Monday, October 11, 2021

Nicole Kornher-Stace, 2021

Premise: Sure, Mal has a weird obsession with one of the famous SecOps, but doesn't everyone? She's just trying to keep her head down and earn enough water to survive until she learns something she can't ignore.

This book starts with the protagonist playing a video game, but unlike some books, this doesn't have any time for nostalgia or wish fulfillment. In a dystopia ruled by warring factions that evolved from corporations, resources are severely rationed or for sale at exorbitant prices, and the prevalence and importance of immersive video games (before power curfew, anyway) is clearly meant as the local "bread and circuses."

The people are encouraged to idolize a small group of superpowered soldiers who fight in the constant war and have doppelgangers in the game. The plot kicks off when Mal and her friend and gaming partner Jessa are given some damning information about the origins of these soldiers. They end up hip-deep in conspiracies and cover-ups before they know it. Soon they have to figure out if there's anything they can do that will allow them to a) survive and b) live with themselves.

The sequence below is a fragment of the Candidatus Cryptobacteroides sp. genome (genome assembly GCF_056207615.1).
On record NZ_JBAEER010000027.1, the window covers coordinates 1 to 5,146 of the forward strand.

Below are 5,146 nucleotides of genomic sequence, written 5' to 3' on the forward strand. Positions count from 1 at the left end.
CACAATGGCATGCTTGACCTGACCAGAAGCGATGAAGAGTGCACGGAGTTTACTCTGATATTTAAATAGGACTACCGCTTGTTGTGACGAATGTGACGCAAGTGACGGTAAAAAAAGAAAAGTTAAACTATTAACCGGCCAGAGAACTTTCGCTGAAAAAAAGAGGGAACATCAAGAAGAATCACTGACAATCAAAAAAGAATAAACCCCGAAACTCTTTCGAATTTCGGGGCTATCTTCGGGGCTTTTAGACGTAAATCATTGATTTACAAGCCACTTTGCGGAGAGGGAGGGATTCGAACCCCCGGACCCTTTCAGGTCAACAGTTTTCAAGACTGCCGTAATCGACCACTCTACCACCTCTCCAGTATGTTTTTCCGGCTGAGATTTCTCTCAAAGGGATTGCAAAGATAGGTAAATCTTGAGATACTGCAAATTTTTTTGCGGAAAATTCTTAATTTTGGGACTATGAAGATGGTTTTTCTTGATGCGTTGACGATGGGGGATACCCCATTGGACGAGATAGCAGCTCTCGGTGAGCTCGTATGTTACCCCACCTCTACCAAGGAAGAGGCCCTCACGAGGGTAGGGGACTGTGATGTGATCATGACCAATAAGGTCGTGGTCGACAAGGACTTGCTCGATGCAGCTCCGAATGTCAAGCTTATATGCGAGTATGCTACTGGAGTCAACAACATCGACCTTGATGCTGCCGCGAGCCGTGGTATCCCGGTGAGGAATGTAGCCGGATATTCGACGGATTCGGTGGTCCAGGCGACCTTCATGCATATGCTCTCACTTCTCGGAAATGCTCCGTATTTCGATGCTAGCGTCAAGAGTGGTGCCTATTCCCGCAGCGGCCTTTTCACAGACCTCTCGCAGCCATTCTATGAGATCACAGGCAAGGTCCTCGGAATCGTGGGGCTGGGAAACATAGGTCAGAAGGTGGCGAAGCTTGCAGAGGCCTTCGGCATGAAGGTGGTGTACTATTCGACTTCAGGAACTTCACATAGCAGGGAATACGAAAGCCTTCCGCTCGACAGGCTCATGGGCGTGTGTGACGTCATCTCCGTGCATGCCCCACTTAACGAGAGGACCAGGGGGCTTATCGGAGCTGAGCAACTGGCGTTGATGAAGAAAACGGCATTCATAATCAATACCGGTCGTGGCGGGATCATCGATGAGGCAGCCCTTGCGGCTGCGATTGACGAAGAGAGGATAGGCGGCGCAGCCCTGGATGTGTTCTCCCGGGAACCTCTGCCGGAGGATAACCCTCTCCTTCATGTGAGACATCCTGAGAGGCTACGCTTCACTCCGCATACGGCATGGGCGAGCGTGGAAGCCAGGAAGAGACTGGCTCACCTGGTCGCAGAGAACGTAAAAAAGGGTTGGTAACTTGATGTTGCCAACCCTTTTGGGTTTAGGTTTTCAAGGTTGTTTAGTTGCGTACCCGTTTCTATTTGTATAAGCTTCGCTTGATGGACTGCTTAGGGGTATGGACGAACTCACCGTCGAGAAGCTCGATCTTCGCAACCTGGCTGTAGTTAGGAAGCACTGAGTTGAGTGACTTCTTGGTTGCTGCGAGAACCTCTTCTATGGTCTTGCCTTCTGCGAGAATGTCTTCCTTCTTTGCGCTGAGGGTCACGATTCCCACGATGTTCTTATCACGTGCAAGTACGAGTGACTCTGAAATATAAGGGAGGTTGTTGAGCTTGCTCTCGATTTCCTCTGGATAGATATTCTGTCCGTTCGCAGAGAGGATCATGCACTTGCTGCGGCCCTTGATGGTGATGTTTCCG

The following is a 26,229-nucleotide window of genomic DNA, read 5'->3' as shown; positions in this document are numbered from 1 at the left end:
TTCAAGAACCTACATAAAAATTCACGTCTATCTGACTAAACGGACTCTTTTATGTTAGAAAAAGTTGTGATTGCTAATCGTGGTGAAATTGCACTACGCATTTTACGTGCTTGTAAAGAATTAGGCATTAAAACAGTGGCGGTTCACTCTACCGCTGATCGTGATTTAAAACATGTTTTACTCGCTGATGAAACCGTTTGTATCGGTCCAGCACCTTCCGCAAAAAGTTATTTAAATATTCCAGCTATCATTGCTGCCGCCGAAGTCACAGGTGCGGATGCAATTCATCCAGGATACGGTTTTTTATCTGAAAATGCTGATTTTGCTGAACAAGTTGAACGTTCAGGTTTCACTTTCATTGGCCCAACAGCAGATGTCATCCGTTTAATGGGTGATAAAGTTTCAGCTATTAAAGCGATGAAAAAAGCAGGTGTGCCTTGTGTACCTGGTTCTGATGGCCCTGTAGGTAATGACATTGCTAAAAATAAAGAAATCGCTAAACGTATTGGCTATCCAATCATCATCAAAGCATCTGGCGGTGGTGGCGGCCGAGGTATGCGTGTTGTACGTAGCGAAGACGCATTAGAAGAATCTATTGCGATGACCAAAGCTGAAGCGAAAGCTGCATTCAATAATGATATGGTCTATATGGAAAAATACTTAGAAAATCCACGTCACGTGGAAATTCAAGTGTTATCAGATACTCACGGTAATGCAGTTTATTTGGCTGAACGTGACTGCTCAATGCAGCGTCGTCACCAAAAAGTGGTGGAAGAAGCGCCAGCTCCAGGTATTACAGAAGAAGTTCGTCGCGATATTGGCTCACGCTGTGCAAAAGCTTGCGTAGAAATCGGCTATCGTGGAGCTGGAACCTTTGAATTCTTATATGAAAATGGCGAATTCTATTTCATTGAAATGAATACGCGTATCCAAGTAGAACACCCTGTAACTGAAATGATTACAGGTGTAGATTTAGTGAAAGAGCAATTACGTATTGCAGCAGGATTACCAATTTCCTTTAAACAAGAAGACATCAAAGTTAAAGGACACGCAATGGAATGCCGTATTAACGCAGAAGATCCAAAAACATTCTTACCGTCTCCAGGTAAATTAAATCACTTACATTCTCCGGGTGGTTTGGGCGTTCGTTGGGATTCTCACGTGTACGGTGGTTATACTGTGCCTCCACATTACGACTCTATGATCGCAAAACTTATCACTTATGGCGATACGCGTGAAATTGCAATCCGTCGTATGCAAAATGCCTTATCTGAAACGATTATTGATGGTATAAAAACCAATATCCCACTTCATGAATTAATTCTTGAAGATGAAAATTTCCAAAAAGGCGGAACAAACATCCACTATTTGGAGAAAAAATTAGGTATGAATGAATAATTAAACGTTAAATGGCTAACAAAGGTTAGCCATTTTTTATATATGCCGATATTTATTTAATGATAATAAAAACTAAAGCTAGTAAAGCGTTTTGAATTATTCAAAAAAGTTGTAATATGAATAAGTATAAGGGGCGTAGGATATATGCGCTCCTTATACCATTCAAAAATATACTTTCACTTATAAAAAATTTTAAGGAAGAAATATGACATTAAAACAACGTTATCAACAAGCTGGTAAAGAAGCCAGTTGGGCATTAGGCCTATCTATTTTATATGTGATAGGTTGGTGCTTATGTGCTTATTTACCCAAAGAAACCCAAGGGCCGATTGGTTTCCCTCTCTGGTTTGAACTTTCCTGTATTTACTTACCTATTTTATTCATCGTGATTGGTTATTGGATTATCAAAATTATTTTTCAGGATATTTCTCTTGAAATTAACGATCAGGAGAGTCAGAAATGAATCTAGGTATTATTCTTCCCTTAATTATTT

I found this an extremely compelling read that was hard to put down. It somehow manages to be both realistically brutal and horrific (in how the characters are treated by people and organizations with power) and fundamentally hopeful. Several times in the course of the story, people with very little are willing to try to pull together and stand up for what's right against those who would seek profit at all costs. 

My main quibble was about the relationship between Mal and 22. Not that I think her obsession has to be anything more in action than it is, but it seemed to come literally from nowhere. At the same time, it was important enough that I kept expecting a reveal about its origin (based on plot developments). Unless I missed something, that never happened, and although I didn't want a big dramatic scene, the final act felt like it was missing some small element, and that could have been it.